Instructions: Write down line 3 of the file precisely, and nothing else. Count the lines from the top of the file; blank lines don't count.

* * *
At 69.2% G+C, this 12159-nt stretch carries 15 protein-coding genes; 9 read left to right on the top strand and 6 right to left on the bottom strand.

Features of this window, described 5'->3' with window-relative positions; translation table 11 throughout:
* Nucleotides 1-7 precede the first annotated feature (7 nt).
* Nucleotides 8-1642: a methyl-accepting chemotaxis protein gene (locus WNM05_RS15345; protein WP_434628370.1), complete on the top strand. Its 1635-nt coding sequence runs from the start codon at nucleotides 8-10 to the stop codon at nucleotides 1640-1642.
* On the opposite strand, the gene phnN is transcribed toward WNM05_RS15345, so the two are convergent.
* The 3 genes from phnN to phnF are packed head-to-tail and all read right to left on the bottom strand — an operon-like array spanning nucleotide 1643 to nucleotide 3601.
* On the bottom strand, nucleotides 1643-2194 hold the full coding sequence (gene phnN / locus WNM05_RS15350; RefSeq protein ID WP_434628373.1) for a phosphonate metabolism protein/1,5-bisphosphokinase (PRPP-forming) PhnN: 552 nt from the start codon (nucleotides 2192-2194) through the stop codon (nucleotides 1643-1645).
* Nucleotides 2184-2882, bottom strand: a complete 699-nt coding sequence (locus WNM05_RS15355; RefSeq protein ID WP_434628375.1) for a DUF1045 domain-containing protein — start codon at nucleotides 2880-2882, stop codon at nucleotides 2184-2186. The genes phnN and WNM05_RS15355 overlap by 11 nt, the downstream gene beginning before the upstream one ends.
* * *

* Nucleotides 1-7 precede the first annotated feature (7 nt).